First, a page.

Creating Tables in PowerPivot

PowerPivot has the ability to import data from a wide variety of sources. But you could run across a situation where you don’t have that data stored anywhere. Perhaps it’s on a piece of paper, or in a text file, or it’s just in the user’s brain and needs to be typed in. Logically then you would want to create a new table in PowerPivot.

Except you can’t. PowerPivot itself doesn’t provide the ability to create tables and enter data directly into it. Now, before you start the usual rending of garments and gnashing of teeth plus a little wailing, there is a simple to implement solution.

Create a new Excel 2010 workbook. In sheet 1 (or any sheet) let’s enter the following information.

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Now highlight the above cells and Copy them to the clipboard. Next, launch the PowerPivot window by going to the PowerPivot tab in Excel 2010 and clicking the PowerPivot window button.

Once PowerPivot is open, if you look in the middle group of buttons you’ll see a set named Paste from Clipboard The To New Table button should be activated now that you have data in your clipboard.

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Click the To New Table button. When you do, the Paste Preview dialog appears.

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This is similar to the preview window you see with the Import Table wizard, only not quite as much functionality. Here, we can view the data and validate that it is correct, which it is. We can also indicate if the first row contains our column headers, which in our case it does so we can just leave that option checked on. Click OK to import the data.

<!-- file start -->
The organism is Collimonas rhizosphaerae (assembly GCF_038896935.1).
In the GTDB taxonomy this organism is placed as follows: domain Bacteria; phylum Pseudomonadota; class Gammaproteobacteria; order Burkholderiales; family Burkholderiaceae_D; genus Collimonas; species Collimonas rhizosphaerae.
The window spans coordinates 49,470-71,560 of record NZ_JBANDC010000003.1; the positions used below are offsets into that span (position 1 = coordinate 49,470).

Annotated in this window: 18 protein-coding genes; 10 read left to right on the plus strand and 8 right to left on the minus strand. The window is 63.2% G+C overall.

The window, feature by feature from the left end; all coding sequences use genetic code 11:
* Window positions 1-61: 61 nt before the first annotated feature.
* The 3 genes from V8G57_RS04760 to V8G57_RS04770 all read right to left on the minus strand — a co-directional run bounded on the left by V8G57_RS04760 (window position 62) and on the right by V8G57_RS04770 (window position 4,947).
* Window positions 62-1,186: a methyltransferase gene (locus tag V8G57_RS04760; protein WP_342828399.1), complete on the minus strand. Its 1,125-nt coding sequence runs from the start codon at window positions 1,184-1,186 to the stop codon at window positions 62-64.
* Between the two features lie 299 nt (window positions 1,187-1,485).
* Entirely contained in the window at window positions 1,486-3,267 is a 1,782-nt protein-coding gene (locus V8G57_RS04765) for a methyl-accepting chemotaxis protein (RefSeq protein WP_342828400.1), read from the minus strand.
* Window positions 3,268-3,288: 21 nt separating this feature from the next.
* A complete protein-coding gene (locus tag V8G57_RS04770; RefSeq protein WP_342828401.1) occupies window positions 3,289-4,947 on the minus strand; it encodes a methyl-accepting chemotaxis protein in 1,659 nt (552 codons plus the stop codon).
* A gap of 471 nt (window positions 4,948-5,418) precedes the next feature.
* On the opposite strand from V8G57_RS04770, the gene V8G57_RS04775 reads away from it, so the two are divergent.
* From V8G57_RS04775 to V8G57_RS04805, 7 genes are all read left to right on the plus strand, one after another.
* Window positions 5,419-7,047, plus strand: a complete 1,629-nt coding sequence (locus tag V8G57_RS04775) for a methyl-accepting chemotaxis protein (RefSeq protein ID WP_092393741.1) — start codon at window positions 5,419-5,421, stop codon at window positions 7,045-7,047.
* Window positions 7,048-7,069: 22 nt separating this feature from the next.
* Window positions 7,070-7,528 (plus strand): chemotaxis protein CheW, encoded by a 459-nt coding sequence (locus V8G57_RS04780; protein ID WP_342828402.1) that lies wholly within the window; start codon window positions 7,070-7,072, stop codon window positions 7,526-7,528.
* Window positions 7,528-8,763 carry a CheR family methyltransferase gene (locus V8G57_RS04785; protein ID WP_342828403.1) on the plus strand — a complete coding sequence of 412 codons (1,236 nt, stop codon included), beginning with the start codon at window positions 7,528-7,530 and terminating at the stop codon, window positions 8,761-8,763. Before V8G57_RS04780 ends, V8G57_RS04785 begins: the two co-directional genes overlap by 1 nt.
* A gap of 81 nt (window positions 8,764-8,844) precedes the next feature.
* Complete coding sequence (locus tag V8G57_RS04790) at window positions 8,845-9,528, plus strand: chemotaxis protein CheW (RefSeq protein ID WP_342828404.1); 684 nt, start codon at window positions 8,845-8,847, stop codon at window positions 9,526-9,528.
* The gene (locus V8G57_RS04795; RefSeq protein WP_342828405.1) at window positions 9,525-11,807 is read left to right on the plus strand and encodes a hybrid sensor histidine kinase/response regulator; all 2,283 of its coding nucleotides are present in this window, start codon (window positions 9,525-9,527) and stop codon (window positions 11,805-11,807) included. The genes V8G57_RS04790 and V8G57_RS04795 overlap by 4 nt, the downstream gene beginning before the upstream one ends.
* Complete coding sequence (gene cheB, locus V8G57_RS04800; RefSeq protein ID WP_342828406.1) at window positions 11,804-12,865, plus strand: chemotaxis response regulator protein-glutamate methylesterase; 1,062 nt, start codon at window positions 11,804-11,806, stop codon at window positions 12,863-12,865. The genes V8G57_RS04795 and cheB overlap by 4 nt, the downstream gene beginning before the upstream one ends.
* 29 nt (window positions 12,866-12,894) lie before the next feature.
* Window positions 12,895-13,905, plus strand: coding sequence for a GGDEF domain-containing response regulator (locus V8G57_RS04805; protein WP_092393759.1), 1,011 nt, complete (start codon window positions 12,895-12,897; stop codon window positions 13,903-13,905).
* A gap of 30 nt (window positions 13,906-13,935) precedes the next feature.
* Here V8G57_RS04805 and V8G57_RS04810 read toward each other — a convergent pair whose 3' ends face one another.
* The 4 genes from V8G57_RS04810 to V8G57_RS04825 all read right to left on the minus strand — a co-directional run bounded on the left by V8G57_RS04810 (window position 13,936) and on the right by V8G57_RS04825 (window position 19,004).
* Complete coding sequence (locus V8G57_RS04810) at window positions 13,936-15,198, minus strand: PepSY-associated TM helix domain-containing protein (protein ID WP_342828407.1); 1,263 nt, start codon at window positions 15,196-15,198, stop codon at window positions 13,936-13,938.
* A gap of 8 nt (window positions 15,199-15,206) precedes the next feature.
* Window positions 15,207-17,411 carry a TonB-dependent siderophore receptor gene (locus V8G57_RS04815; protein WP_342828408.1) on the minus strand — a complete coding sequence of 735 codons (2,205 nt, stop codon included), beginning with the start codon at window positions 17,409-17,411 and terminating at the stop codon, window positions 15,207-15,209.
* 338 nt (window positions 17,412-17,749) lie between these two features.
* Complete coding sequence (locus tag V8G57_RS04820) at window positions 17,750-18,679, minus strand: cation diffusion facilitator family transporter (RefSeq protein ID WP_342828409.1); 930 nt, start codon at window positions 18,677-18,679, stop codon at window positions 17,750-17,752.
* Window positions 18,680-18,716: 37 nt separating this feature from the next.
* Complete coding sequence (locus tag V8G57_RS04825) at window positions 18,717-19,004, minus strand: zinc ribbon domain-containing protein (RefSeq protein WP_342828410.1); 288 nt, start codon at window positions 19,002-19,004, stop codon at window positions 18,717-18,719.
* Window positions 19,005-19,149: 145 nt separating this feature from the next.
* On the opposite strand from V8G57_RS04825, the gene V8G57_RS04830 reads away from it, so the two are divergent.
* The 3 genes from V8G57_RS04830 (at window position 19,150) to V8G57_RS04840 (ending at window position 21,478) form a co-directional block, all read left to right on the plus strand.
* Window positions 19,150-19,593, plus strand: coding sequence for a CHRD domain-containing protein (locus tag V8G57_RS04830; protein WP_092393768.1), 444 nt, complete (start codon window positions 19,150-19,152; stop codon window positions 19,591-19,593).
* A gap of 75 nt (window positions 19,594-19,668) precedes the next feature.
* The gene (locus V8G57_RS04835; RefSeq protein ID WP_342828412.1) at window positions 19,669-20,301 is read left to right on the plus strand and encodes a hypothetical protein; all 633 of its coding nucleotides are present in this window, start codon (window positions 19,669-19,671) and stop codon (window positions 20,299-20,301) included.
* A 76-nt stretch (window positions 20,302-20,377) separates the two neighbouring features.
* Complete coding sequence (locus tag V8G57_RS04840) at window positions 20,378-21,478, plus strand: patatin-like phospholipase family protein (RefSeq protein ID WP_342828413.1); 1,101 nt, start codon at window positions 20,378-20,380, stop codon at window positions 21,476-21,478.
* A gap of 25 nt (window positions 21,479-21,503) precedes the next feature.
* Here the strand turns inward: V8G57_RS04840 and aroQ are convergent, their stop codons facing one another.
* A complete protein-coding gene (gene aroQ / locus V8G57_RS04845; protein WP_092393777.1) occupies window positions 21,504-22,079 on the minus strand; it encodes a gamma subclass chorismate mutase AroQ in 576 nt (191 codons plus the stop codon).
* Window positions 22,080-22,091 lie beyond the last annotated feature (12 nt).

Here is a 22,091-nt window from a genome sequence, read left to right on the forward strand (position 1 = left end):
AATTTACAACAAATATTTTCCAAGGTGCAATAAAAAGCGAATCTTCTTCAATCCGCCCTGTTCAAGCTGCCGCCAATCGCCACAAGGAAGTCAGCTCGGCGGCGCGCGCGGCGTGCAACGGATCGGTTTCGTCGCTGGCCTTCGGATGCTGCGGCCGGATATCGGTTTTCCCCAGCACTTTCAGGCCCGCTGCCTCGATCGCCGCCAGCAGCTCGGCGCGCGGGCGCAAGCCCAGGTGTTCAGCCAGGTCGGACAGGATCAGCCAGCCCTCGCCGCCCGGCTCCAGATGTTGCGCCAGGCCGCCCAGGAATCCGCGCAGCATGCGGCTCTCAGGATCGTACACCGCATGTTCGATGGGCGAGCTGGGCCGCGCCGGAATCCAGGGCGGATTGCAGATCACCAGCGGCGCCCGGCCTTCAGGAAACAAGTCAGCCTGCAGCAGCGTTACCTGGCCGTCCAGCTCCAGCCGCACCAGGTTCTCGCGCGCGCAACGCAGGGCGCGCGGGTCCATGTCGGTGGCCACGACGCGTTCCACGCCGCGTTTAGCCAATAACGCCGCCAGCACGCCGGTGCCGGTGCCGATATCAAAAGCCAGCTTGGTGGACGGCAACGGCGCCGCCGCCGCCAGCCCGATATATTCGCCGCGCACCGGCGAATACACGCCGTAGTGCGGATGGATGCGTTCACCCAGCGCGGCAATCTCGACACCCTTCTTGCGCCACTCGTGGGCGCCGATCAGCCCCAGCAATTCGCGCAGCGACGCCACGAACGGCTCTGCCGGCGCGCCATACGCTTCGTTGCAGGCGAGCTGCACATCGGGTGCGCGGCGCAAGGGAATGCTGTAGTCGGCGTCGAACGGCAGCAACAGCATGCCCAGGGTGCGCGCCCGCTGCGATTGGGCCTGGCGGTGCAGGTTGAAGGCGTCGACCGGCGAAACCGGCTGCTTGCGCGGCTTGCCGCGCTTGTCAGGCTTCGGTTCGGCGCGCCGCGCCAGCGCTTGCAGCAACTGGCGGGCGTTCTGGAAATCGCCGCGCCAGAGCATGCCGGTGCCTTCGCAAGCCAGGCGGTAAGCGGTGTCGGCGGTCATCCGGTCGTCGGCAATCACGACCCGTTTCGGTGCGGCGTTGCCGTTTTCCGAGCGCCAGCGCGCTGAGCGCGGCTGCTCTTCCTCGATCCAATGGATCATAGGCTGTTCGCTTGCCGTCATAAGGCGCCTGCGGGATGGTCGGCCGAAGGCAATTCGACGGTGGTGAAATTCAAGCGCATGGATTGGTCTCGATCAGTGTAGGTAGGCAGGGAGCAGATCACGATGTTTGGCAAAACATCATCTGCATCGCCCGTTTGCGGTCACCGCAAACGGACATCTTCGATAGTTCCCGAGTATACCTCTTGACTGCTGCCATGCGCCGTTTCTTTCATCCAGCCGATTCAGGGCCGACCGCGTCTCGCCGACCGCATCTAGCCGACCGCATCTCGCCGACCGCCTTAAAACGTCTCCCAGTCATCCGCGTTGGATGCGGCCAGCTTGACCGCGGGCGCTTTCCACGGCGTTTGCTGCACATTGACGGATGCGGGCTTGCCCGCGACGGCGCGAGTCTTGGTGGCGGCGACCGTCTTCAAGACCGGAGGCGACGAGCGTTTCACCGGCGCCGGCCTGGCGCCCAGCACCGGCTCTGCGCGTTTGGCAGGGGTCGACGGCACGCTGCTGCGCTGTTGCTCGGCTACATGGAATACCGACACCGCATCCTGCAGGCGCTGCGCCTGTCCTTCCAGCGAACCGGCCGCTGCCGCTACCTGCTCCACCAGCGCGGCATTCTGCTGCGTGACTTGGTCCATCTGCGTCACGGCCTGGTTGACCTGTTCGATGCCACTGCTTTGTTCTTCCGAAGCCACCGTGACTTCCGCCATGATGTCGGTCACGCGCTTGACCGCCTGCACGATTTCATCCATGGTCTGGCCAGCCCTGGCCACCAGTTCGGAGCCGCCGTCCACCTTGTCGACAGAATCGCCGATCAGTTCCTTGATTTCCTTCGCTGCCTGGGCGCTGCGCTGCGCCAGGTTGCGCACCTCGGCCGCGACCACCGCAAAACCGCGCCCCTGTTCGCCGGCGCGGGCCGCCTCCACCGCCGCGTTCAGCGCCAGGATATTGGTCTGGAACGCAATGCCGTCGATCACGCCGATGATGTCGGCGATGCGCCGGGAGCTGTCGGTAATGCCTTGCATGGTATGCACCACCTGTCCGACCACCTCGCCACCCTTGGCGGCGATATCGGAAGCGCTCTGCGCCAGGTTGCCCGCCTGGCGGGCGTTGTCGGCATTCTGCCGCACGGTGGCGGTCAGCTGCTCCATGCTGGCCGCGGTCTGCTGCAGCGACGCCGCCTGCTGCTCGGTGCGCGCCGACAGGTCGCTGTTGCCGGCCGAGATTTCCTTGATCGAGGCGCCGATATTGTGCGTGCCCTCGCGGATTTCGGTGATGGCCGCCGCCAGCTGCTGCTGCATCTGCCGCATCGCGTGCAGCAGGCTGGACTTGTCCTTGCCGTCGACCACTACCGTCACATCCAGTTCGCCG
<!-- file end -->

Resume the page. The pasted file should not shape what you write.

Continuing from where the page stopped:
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Above is our new data, now pasted into PowerPivot. We have the same abilities with it we have with any other table, we can sort, rename our columns, add new calculated columns, and more. As you will note from the tab at the bottom of the picture, the data was pasted into a table with the rather uninformative name of Table. We can do better than that, so right click on the Table tab and pick Rename from the menu. Overwrite Table with CountryInfo.

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Now you can see how easy it is to create new data from scratch and paste it into PowerPivot. In this example I used a limited number of rows for illustrative purposes, but it’s quite possible to import massive amounts of data. In addition, you can add to your table later. In this example all we would have had to do is Paste Append from the toolbar.

In the next blog post we’ll build on what we’ve learned and look at how to combine data imported from multiple sources.

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